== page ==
At NCSL, we had some information, but it was not nearly as fulsome as this report is. And so, one of the things that we set out to do as the redistricting cycle was winding down was, we need to capture the institutional knowledge that has been gained by the people who were doing this for the first time in this cycle. Because as you know, NCSL doesn’t advocate for or against a policy being adopted, but what we do is we try to provide the best information about that policy so that legislatures have that information when they choose whether to vote for or against it on the floor if a bill on this topic comes up in their chamber. And so, we wanted to capture all of that information and publish it in a way that would be useful. And so, what we did was we traveled to every single state that had staff in it that had adopted one of these policies and we sat down with them. We did interviews that typically lasted well over an hour per staffer. We just wanted to capture every single thought they had about the implementation of the policy itself. What worked. What didn’t. What recommendations did they have to change it in the future.
Now, Ed, as you know, there are a lot of people in redistricting that are hesitant to talk on the record about what necessarily happened in their states. That is just the nature of the topic and the subject matter. So, we guaranteed anonymity to every staffer that participated in this process and we did not talk to the legislators who were enacting it. We only talked to the staff that were implementing it. And we there are two variances of that staff. One of them are staff with the Department of Corrections that were responsible for gathering the data on their own inmate populations that were submitted to the Census Bureau and submitted to the state as part of implementing this policy. And the other were the redistricting staff who received that data and then put it into practice. And so, in the end, we talked to over 40 staff over those 13 states.
Ed: NCSL’s Summit, of course, is coming up in August in Indianapolis. Are you taking this report there? Are you going to be talking about this and other redistricting issues.
BW: So yes, we are. So redistricting is not as hot in 2023 as it was in 2018 or 2019 when it was impending. But we will be talking about redistricting and we will be talking about this report. So, our program, the Elections and Redistricting Program, has content on all three days of the Summit, which is the 14th, the 15th and the 16th of August in Indianapolis. We have a pre-conference on the 12th on elections and election administration. The public is more than welcome to come. That does not require a Summit registration to attend. We also have a post-conference on redistricting on the 17th, Thursday, and we will be discussing this report as well as some other topics about data in redistricting and we are ending. I’m very excited about this. We are ending with two experts in data and policy on the Democratic and Republican side who are going to prognosticate what redistricting is going to look like in 2030 and beyond. So, we are having a future perspective panel on that post-conference so I encourage anyone who finds this to be interesting to please attend because I think that’s going to be really insightful.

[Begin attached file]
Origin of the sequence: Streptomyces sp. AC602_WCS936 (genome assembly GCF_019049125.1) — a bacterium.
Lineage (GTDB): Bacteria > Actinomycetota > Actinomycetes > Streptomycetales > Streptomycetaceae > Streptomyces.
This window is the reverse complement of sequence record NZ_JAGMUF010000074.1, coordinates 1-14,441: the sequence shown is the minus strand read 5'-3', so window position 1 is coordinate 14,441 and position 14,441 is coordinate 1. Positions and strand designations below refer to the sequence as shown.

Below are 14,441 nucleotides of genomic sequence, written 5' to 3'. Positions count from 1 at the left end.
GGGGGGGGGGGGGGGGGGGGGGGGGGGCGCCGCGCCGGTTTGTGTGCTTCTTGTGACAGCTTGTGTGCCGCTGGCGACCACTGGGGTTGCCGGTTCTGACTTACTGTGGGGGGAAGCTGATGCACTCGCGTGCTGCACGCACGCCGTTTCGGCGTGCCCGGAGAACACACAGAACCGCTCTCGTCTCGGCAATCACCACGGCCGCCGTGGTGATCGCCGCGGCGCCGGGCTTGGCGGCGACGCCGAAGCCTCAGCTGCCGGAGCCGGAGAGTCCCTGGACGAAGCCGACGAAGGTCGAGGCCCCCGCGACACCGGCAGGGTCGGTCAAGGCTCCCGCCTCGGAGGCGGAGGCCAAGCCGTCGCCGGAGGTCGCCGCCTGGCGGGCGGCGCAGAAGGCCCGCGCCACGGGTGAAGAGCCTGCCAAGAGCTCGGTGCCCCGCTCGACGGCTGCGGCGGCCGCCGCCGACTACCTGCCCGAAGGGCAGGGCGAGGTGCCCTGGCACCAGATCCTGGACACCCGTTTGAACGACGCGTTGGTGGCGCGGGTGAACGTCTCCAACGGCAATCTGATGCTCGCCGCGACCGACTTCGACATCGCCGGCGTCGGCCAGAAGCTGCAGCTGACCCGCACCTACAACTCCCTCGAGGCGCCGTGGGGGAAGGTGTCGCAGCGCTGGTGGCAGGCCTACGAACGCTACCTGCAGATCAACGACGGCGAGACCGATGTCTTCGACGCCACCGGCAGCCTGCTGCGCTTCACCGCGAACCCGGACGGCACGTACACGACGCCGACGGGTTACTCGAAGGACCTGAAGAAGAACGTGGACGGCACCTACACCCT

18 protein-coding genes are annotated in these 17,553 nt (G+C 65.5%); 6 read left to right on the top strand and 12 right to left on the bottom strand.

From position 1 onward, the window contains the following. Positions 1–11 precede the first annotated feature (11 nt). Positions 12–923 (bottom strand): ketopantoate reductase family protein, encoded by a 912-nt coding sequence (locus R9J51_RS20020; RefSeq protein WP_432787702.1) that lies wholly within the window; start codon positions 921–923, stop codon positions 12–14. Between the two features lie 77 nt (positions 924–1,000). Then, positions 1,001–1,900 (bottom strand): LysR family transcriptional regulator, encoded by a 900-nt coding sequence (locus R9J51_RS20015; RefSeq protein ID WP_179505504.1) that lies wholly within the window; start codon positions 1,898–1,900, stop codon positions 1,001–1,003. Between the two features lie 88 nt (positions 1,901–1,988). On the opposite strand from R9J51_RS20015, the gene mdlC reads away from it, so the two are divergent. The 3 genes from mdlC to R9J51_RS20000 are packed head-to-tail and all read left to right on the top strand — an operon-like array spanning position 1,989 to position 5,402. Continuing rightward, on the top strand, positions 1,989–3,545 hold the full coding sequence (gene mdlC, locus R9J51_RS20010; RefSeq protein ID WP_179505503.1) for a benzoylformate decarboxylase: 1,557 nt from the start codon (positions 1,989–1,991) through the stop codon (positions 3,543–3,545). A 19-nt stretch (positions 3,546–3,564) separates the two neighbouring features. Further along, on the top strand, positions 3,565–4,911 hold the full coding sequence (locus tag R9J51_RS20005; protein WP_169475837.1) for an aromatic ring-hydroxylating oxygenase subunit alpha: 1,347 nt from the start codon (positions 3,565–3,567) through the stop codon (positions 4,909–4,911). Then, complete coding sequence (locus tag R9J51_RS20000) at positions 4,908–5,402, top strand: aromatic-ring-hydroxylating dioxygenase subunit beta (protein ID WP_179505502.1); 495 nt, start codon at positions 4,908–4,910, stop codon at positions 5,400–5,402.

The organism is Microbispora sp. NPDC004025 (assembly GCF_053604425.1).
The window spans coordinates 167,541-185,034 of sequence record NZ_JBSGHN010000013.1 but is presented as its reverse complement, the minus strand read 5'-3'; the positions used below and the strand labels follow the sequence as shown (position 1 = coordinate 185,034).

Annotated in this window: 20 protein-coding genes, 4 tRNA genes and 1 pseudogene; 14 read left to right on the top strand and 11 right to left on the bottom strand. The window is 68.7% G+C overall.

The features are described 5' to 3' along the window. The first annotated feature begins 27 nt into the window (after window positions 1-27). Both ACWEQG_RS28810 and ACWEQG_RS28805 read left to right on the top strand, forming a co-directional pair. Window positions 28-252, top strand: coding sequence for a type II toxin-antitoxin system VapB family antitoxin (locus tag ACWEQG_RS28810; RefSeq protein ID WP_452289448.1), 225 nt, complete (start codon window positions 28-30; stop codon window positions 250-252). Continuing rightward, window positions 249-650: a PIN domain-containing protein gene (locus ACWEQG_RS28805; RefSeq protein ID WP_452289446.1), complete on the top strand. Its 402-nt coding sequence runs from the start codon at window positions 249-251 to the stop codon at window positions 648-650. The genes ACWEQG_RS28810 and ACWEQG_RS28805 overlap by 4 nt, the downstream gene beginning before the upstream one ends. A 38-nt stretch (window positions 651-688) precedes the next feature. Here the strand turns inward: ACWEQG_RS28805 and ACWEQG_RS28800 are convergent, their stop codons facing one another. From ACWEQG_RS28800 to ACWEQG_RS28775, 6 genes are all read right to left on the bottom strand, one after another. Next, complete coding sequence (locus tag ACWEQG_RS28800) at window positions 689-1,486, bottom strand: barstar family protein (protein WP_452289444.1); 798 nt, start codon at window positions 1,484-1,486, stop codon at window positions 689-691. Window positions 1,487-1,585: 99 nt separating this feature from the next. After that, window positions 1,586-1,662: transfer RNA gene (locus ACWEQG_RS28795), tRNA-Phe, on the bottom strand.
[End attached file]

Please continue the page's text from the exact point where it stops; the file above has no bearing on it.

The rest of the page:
Ed: I want to ask you if you can fill listeners in on what other developments you think will come up, maybe not in 2030, but maybe in the next few years as we get closer toward that point that we will do another census.
BW: So, I think the most important thing for people to take away about redistricting between now and 2030 is that when we look back at the end of a decade when redistricting is about to start and we look back at what the law is about redistricting, it is different when people drew the lines to when final judgement of how constitutional or in compliance their lines were are and the year ending in 9. And so, in the 2010’s, states thought they had to comply with Section 5 of the Voting Rights Act and that racial gerrymandering was not a doctrine that would be readily enforced. Both of those things turned out to be not true by the time we got to 2019. In the 2000s there were similar changes. In the 1990s there were similar changes. So, what I will posit with high confidence is that by the time we get to 2029, what is valid law in the United States on redistricting will be different than it is right now. And so, this is a topic area that you can never put in the back, you know, put it in the sock drawer and just think oh I’ll think about that in five years. I don’t need to focus on that right now. I’ve got bigger fish to fry. This is a big fish and you should be frying it right now. I think the most important things to come are going to be at the U.S. Supreme Court related to the Voting Rights Act and racial gerrymandering and the permissibility of using race in redistricting. That’s going to be something that will continue to be litigated in the years to come. I also think that we are going to see more states possibly adopt redistricting commissions. This is a trend that we’ve seen increasingly relatively steadily across the decades. I don’t see any reason why that would stop now.
Ed: Well great Ben. Thank you for bringing us up to date on that and I would encourage people to go to the Summit and to check out these redistricting sessions. Thanks very much.
BW: Thank you Ed.
Ed: I’ve been talking with Ben Williams from NCSL about redistricting developments and especially efforts to pass legislation affecting how inmate data is allocated for redistricting purposes. Thanks for listening.
You can check out all the podcasts from the National Conference of State Legislatures by searching for NCSL podcasts wherever you get your podcasts. Tim Storey, NCSL’s CEO, hosts “Legislatures: The Inside Storey” where he focuses on leadership and legislatures. The “Our American States” podcast dives into some of the most challenging public policy issues facing legislators. On “Across the Aisle” host Kelley Griffin tells stories of bipartisanship. Also check out our special series “Building Democracy” on the history of legislatures.